Monday, January 01, 2007

Everyone Can Be a New Yorker in 2007!

Will the real New Yorker please stand up?

On the morning of New Years Eve as I was waiting in line at a Starbucks in midtown, I saw a fit, middle-aged woman with puffy red hair carefully unwrap her long coat to reveal an ensemble consisting of knee-length black boots, a brown long-sleeved top and pumpkin-colored walking shorts. And it looked good!

“Love the shorts,” I told her. “They work!”

“D’you think so?” she asked, in a friendly British accent. Her interracial family beamed in the background. “I just gawt them today. I felt that this is what New York City on New Year’s Eve is all about!”

“It is what New York is all about,” I concurred. “Sometimes the best New Yorkers are the ones from somewhere else!”

I, myself, am a born New Yorker, even though I didn’t get here until I was 31. You see, New York-ism is a state of mind that anyone can adopt. You just gotta have the attitude to make it all happen! If you live out in Kent, or Scottsdale, or Anaheim, or Charlotte or Skokie or Dallas or wherever, you might actually be in your core a glamorous New Yorker.

A core New Yorker skill: healthy skepticism

One New Yorker skill is having the attitude to make it all happen. Another is having just the right type of skepticism.

My partner, the famous professor Jason Mazzone, is a bit of a skeptic. Toss some interesting trivia his way, say about how South Bronx is the hot new property market or how you might have prostate cancer because you pee a lot, and you are likely to get a “hmmm,” kind of response. Prof. Mazzone doesn’t automatically believe everything he hears. Though from Tasmania, he is also a born New Yorker.

Unleashing your inner skeptic can be good for you. It's your best resource against the cavalcade of self-doubting, depressive, cranky, whiny thoughts that form much of our inner lives. Even here in glamorous New York.

A breakthrough at Bikram

Recently, I was taking a Bikram Yoga class, as part of a revisiting of various physical fitness regiments I’ve tried over the years. (Long-time Michael Melcher observers will recall that my Bikram period stretched from 2000 to approximately 2003.) Anyhow, I was in the hot Bikram class, wearing my bathing suit staring at myself in the mirror (in Bikram you are instructed to stare into the mirror for the entire class), and I thought, “Oh my God. Look at that bloated, pasty person . . . who happens to be ME.” My bathing suit looked not edgy, but dodgy. My bod looked not studly but stuffed-ly. My hair was a mess. The dark clouds of self-loathing gathered round me.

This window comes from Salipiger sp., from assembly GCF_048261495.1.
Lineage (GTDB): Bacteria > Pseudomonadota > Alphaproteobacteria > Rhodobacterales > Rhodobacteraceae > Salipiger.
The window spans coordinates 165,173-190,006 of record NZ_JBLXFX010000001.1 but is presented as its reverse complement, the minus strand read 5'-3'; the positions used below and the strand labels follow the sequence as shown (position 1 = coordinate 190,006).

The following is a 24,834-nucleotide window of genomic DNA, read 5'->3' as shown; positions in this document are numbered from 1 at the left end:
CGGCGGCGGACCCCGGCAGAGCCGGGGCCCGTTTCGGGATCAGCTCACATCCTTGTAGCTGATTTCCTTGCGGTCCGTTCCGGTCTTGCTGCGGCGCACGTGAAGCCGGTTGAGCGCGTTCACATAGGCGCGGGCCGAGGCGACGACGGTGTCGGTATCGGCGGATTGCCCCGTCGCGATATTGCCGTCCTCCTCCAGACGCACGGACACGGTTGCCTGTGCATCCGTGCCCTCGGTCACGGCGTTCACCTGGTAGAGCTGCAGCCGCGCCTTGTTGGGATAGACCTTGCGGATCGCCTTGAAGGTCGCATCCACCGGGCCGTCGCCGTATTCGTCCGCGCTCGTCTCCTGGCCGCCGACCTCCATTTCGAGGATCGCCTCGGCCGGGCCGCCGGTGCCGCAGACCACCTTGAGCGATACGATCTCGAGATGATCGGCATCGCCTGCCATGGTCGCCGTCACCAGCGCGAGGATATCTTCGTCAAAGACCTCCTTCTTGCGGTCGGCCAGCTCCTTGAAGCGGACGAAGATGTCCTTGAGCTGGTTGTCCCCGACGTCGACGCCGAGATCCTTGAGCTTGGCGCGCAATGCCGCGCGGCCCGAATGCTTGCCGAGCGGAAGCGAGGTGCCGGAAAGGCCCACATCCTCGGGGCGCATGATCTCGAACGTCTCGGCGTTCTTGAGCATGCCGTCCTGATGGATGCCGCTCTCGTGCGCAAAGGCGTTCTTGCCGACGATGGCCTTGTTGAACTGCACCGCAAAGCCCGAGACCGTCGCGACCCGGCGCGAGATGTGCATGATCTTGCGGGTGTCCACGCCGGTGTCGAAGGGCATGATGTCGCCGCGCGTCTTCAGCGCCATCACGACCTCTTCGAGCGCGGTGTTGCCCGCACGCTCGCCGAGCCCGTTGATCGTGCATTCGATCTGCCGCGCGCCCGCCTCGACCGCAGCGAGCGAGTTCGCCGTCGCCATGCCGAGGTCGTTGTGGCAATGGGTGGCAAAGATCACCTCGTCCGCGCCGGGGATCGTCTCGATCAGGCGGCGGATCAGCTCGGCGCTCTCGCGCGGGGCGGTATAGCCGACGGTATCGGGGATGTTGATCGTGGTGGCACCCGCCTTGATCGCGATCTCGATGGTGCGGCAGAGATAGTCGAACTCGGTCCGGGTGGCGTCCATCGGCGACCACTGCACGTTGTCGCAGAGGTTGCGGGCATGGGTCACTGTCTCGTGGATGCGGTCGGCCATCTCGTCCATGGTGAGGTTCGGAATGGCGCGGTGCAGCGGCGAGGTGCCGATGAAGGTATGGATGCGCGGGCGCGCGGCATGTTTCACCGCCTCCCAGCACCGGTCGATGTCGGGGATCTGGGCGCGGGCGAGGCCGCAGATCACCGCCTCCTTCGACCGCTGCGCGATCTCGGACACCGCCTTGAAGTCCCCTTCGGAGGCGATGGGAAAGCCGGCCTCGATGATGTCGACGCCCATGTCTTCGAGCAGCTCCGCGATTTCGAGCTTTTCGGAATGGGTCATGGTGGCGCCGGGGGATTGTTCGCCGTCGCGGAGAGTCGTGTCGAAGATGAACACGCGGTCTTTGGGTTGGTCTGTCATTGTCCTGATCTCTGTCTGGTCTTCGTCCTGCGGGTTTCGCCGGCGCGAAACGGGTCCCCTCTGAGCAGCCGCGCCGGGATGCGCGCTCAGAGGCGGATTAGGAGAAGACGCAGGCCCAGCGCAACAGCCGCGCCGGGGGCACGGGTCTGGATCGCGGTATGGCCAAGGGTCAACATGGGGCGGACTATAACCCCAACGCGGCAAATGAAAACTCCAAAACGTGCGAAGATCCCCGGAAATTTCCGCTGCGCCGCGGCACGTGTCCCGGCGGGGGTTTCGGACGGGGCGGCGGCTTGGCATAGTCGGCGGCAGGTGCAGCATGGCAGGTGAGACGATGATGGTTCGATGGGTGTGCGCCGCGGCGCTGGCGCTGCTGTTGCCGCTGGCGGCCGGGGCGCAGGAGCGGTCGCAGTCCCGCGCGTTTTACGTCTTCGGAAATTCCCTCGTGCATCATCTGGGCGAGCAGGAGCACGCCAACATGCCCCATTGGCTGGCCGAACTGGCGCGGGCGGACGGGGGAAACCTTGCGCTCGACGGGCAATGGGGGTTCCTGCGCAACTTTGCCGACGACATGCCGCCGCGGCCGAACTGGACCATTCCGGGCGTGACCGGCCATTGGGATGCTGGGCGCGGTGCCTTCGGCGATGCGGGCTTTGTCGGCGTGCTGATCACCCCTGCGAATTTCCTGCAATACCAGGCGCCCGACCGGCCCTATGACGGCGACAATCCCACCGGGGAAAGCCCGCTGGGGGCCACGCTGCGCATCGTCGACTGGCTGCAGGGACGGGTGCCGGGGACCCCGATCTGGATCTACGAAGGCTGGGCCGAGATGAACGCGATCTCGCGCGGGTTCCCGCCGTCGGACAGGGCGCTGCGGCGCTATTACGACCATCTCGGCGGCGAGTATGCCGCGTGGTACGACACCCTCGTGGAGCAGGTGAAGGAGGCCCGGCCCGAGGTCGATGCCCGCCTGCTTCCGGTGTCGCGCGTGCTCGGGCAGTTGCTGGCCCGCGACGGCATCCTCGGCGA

And then, for no particular reason, I heard myself say to myself, “No, that’s not true.” I listened, entranced, as the voice went on.

“You don’t look like shit," it said. "You look fine. And, hello? The whole reason you’re here is because you are acting in a proactive, positive way. If you did this every day of your life you’d be worthy of the cover of Men’s Health. Take some credit. So, Inner Critic, just shut up. You don’t know what you’re talking about.”

My Inner Skeptic had emerged from unknown parts to take out my Inner Critic. And I felt great!

What your Inner Skeptic can do for you

Since that breakthrough moment, I’ve tried calling on my Inner Skeptic at frequent intervals. Whenever I feel kind of .... disturbed, I'll ask Inner Skeptic what he thinks.

Inner Skeptic favors phrases like, “that’s not really true.” And, “that sounds like a big generalization.” And, “that person is not really credible.” Inner Skeptic sounds very convincing when raising these quite reasonable objections.

It turns out that Inner Skeptic is useful not just for promoting positive body image, but also for dealing with the cranky pessimism that’s become our normal mode of discourse. You know, the kind of "the world is awful blah blah blah" that's not actually accompanied by any useful action. Inner Skeptic doesn't think that things are always peachy (he's a skeptic, after all)--but he's not impressed by ill-formed generalizations.

So when you feel down, or put-upon, or self-loathing, or when the conversation around you seems inordinately negative, invite your Inner Skeptic to intercede on your behalf. Be a New Yorker and love it!